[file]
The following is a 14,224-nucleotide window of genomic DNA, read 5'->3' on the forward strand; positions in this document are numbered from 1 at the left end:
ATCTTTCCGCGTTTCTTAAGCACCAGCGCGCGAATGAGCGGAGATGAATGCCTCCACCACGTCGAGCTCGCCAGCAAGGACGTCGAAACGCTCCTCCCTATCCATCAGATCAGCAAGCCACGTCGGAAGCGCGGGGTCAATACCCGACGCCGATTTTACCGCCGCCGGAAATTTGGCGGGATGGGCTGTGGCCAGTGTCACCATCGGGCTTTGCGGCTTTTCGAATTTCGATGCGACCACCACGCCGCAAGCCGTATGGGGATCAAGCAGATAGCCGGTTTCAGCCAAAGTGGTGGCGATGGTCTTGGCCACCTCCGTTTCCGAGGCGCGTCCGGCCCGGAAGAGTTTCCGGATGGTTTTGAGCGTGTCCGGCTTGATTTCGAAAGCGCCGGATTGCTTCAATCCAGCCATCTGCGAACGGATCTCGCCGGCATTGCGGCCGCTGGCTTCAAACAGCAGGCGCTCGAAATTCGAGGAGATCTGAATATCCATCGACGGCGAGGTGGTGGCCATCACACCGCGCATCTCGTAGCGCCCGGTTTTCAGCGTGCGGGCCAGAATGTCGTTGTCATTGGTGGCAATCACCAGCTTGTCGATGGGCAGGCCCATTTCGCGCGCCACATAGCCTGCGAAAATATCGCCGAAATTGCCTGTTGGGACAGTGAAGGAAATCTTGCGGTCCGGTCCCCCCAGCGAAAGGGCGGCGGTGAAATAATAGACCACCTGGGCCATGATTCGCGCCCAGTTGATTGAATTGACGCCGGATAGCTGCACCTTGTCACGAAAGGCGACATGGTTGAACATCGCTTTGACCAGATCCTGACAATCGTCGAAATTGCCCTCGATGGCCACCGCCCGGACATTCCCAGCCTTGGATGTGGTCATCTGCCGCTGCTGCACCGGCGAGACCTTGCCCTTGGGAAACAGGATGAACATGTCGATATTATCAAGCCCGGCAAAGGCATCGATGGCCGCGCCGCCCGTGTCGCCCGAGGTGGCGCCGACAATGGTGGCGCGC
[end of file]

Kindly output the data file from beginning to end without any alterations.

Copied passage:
The following is a 14,224-nucleotide window of genomic DNA, read 5'->3' on the forward strand; positions in this document are numbered from 1 at the left end:
ATCTTTCCGCGTTTCTTAAGCACCAGCGCGCGAATGAGCGGAGATGAATGCCTCCACCACGTCGAGCTCGCCAGCAAGGACGTCGAAACGCTCCTCCCTATCCATCAGATCAGCAAGCCACGTCGGAAGCGCGGGGTCAATACCCGACGCCGATTTTACCGCCGCCGGAAATTTGGCGGGATGGGCTGTGGCCAGTGTCACCATCGGGCTTTGCGGCTTTTCGAATTTCGATGCGACCACCACGCCGCAAGCCGTATGGGGATCAAGCAGATAGCCGGTTTCAGCCAAAGTGGTGGCGATGGTCTTGGCCACCTCCGTTTCCGAGGCGCGTCCGGCCCGGAAGAGTTTCCGGATGGTTTTGAGCGTGTCCGGCTTGATTTCGAAAGCGCCGGATTGCTTCAATCCAGCCATCTGCGAACGGATCTCGCCGGCATTGCGGCCGCTGGCTTCAAACAGCAGGCGCTCGAAATTCGAGGAGATCTGAATATCCATCGACGGCGAGGTGGTGGCCATCACACCGCGCATCTCGTAGCGCCCGGTTTTCAGCGTGCGGGCCAGAATGTCGTTGTCATTGGTGGCAATCACCAGCTTGTCGATGGGCAGGCCCATTTCGCGCGCCACATAGCCTGCGAAAATATCGCCGAAATTGCCTGTTGGGACAGTGAAGGAAATCTTGCGGTCCGGTCCCCCCAGCGAAAGGGCGGCGGTGAAATAATAGACCACCTGGGCCATGATTCGCGCCCAGTTGATTGAATTGACGCCGGATAGCTGCACCTTGTCACGAAAGGCGACATGGTTGAACATCGCTTTGACCAGATCCTGACAATCGTCGAAATTGCCCTCGATGGCCACCGCCCGGACATTCCCAGCCTTGGATGTGGTCATCTGCCGCTGCTGCACCGGCGAGACCTTGCCCTTGGGAAACAGGATGAACATGTCGATATTATCAAGCCCGGCAAAGGCATCGATGGCCGCGCCGCCCGTGTCGCCCGAGGTGGCGCCGACAATGGTGGCGCGC